• Stay in contact shortly before, during and after the operation.  The best way to avoid miscommunication and issues during an attack is to stay in constant contact with participants. The most efficient way to do this is through some sort of instant messenger (Skype being the tool du jour). If any unforeseen event happens (missed launches, confusion on villages attacked, etc), the issue may be immediately recognized and remedied.
  • DON'T be tricked by the target.  This may be a little off-the-wall. Some players, when under attack, will attempt to contact participants to see if he can trick them into making mistakes or calling off their attack. I've seen people send sitting requests to attackers (will render them unable to attack for 24 hours). I've also had targets contact me personally with messages like: "I don't know why you're all attacking me. I was planning on giving you my villages anyway. I'm bored of this world. Call off your attacks, so you don't lose troops." The best policy in these situations is to inform participants to avoid any interaction whatsoever with the target.
  • DO provide a lessons learned after the operation.  Almost never done, but the few times I've provided a re-cap of larger operations, all involved seemed to really appreciate it. Review what went right and what went wrong. People especially like when you focus on them individually and tell them how they brought a unique talent/skill/perspective to the operation. This does a couple things: it boosts morale and the willingness for those participants to join you in later operations and it also helps people to learn from their mistakes so they aren't repeated in later operations.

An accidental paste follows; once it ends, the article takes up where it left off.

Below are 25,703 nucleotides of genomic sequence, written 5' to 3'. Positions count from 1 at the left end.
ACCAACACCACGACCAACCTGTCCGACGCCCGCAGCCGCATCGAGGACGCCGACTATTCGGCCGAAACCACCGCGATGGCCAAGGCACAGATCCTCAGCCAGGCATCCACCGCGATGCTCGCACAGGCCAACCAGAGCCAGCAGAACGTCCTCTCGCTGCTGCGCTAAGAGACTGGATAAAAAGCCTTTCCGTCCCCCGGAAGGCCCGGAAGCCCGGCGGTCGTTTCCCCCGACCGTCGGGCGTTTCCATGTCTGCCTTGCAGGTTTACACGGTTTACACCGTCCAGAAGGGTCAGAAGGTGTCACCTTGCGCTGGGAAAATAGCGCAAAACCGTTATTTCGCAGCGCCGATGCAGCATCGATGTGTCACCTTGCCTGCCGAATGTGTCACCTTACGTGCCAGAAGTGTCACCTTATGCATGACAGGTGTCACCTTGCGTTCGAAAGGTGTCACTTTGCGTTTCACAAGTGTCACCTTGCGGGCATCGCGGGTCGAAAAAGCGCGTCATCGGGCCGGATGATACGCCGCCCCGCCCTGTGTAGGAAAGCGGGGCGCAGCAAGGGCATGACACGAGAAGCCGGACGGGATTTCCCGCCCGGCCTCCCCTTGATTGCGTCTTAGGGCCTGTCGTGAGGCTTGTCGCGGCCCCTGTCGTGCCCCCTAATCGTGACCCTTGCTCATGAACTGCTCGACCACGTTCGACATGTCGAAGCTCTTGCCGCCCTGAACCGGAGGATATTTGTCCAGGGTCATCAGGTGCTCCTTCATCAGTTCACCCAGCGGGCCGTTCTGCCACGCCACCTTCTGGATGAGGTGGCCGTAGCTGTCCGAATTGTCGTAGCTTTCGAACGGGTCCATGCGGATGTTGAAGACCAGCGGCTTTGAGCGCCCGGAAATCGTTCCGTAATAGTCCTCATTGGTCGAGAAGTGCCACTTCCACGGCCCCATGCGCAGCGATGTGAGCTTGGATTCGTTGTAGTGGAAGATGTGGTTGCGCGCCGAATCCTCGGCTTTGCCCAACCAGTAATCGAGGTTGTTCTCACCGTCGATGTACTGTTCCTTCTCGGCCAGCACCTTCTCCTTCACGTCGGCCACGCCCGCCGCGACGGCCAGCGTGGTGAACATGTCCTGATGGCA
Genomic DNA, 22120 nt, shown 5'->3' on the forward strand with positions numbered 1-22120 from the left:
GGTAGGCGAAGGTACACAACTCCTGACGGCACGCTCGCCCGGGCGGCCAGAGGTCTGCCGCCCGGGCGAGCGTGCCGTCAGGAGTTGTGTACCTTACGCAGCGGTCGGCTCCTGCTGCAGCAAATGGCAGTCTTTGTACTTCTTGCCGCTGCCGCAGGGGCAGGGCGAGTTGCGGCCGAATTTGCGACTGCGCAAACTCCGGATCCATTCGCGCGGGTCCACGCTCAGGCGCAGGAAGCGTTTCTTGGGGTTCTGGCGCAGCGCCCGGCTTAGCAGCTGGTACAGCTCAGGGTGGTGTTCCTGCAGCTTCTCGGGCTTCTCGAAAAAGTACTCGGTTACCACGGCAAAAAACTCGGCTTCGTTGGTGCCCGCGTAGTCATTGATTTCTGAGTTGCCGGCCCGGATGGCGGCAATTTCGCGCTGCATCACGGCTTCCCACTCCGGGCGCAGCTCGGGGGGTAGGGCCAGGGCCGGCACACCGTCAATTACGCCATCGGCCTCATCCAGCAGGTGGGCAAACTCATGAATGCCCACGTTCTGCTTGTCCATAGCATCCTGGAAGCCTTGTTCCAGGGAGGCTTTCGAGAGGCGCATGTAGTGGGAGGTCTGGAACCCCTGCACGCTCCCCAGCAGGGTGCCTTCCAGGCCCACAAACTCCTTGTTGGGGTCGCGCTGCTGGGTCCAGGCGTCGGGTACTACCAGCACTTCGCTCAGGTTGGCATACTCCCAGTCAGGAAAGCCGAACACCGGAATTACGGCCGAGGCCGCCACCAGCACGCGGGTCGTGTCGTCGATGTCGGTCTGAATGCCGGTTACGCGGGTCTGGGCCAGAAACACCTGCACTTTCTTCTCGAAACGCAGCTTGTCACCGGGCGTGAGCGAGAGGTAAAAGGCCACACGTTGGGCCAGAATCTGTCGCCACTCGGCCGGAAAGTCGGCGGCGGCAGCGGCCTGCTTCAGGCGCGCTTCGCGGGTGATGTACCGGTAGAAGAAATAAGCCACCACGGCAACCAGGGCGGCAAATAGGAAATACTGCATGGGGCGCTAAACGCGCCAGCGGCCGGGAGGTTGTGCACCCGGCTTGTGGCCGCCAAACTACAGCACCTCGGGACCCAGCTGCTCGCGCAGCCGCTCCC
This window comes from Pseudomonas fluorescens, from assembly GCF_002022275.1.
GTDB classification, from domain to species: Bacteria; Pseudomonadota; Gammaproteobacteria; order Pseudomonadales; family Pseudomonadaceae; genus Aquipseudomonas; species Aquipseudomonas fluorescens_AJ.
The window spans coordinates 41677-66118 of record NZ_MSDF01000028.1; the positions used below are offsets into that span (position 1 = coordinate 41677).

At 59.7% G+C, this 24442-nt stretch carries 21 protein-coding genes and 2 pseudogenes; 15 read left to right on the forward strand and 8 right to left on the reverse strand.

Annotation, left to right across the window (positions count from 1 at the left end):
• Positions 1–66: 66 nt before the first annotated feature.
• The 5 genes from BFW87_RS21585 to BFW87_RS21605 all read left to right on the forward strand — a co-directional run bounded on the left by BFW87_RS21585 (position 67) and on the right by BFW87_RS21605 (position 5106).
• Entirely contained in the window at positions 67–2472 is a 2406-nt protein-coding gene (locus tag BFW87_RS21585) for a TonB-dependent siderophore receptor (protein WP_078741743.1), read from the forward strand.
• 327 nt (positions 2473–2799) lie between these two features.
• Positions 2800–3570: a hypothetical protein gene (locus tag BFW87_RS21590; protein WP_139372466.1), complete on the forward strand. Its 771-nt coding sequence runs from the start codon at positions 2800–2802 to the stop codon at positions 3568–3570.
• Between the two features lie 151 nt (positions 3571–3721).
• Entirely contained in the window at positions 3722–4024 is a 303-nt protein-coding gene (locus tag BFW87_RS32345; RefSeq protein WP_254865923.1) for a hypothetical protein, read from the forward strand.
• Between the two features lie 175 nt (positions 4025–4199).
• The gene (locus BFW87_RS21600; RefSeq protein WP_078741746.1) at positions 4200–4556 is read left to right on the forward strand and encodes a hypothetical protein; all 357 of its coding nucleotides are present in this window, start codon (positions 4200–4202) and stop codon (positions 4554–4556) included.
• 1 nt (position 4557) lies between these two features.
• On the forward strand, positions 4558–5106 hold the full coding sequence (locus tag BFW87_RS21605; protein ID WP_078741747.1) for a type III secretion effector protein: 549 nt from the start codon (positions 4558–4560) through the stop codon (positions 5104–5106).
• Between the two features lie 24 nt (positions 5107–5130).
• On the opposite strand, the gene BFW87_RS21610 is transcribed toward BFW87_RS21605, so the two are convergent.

• DON'T execute a plan until everyone is ready.  Pretty obvious, but it has to be mentioned. A lot of leaders are gung-ho to march into an operation. So fanatical, in fact, they are unwilling to see that half their tribe isn't even ready for the operation. Scared from threats, many tribe members might send a half-cocked nuke just to say they participated. Bad idea. Simply put: make sure everyone is ready. Do a nuke/noble count. Make sure all is accounted for. As a thinking, thoughtful leader, you should be patient enough to wait until the moment is right.
  • DON'T give up. As often is the case, a botched or unsuccessful plan that reaps nothing in its process leads to the unwillingness to try again. That's exactly what the target wants: the ability to gain strength after an attack. Don't let up! Re-organize. Rally the troops. Give one of those Mel Gibson speeches where he holds up a sword or a wrench or something. But most importantly: invent! Come up with new ideas. Innovate based on lessons learned.

<p>So, there you have it. The Tribal Wars Hierarchy of Needs. Learn the fundamentals. Invent a plan using information. Convince others to follow your plan. Find the will to see your plan through. Execute it flawlessly.

<p>Many of the points here may seem like common sense or elements you've already incorporated into your game. But the beauty in this guide was to define and shape those elements into a structured format that you can formally follow. Others might not know any of this at all, so hopefully this has helped you understand some of the more nuanced functions of the game. And finally, if you thought this was all rubbish, I at least hope there was one little jewel that you were able to tuck away and use later.

<p>Happy Hunting!

<p>Hug and kisses on all your pink parts